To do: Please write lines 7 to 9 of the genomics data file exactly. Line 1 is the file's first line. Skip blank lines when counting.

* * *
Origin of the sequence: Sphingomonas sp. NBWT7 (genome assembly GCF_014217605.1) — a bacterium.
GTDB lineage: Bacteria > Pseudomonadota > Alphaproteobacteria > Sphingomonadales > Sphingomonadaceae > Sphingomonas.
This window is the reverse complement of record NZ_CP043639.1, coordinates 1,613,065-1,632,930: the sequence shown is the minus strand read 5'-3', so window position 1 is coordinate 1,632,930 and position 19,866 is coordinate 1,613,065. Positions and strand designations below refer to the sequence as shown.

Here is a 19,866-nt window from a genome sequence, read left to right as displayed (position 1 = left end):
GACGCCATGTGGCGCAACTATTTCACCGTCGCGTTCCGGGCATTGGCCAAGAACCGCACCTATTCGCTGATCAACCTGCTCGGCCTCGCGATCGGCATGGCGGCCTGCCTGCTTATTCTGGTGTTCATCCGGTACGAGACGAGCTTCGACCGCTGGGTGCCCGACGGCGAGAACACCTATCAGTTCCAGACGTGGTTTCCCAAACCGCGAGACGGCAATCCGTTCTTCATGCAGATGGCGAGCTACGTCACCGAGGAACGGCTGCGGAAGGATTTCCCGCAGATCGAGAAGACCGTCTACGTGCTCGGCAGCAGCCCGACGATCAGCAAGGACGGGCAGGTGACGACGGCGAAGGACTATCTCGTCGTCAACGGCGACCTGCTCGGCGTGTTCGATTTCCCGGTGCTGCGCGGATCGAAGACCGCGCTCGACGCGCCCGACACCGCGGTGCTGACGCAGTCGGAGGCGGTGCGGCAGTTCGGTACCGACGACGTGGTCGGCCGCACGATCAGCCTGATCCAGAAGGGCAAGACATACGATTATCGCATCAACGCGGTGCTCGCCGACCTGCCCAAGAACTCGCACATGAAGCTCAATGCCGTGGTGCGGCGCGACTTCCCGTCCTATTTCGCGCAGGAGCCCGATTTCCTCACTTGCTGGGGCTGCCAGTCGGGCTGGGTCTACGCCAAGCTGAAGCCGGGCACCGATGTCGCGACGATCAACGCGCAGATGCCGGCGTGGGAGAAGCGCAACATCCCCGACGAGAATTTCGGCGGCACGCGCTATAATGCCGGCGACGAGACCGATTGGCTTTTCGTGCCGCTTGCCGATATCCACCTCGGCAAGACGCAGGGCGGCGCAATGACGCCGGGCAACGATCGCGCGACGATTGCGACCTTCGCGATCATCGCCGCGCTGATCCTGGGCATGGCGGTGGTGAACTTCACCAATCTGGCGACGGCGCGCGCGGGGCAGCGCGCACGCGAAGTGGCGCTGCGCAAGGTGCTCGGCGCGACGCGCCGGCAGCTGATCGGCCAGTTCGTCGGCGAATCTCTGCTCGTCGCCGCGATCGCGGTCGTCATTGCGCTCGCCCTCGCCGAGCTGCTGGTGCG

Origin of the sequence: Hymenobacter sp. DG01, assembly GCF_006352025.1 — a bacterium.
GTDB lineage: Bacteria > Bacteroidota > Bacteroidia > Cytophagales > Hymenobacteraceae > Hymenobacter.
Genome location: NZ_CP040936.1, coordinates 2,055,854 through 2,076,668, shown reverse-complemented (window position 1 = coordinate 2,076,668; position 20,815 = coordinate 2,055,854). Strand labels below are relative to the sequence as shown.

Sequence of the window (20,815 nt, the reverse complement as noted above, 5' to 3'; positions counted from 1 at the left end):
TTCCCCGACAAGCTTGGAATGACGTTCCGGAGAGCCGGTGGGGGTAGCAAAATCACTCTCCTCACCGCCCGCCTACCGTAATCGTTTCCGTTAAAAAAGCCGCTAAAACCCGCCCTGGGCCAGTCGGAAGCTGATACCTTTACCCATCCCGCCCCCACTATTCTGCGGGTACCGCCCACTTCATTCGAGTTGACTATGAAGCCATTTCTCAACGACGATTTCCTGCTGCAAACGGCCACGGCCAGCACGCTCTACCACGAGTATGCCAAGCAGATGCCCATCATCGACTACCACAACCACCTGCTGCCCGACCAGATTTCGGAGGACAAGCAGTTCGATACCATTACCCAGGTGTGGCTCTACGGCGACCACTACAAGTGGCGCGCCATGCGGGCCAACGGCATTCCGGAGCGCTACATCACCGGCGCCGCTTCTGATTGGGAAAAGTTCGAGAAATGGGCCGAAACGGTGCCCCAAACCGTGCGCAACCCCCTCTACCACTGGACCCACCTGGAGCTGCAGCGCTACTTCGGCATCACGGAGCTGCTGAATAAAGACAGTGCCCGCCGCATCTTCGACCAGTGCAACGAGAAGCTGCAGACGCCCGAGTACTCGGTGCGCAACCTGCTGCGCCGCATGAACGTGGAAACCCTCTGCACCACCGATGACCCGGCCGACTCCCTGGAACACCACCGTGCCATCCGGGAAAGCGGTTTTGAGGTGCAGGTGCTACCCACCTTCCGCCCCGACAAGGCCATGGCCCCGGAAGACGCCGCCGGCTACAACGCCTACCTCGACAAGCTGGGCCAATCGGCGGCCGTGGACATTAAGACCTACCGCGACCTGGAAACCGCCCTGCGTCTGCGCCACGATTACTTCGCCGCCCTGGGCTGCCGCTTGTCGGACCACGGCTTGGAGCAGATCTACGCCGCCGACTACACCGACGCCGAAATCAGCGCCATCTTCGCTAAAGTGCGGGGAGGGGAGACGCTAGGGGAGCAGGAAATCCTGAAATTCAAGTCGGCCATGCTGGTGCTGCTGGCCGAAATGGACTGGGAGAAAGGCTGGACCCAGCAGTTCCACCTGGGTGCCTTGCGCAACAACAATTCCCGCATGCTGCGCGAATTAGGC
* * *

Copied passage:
GTDB lineage: Bacteria > Bacteroidota > Bacteroidia > Cytophagales > Hymenobacteraceae > Hymenobacter.
Genome location: NZ_CP040936.1, coordinates 2,055,854 through 2,076,668, shown reverse-complemented (window position 1 = coordinate 2,076,668; position 20,815 = coordinate 2,055,854). Strand labels below are relative to the sequence as shown.

Sequence of the window (20,815 nt, the reverse complement as noted above, 5' to 3'; positions counted from 1 at the left end):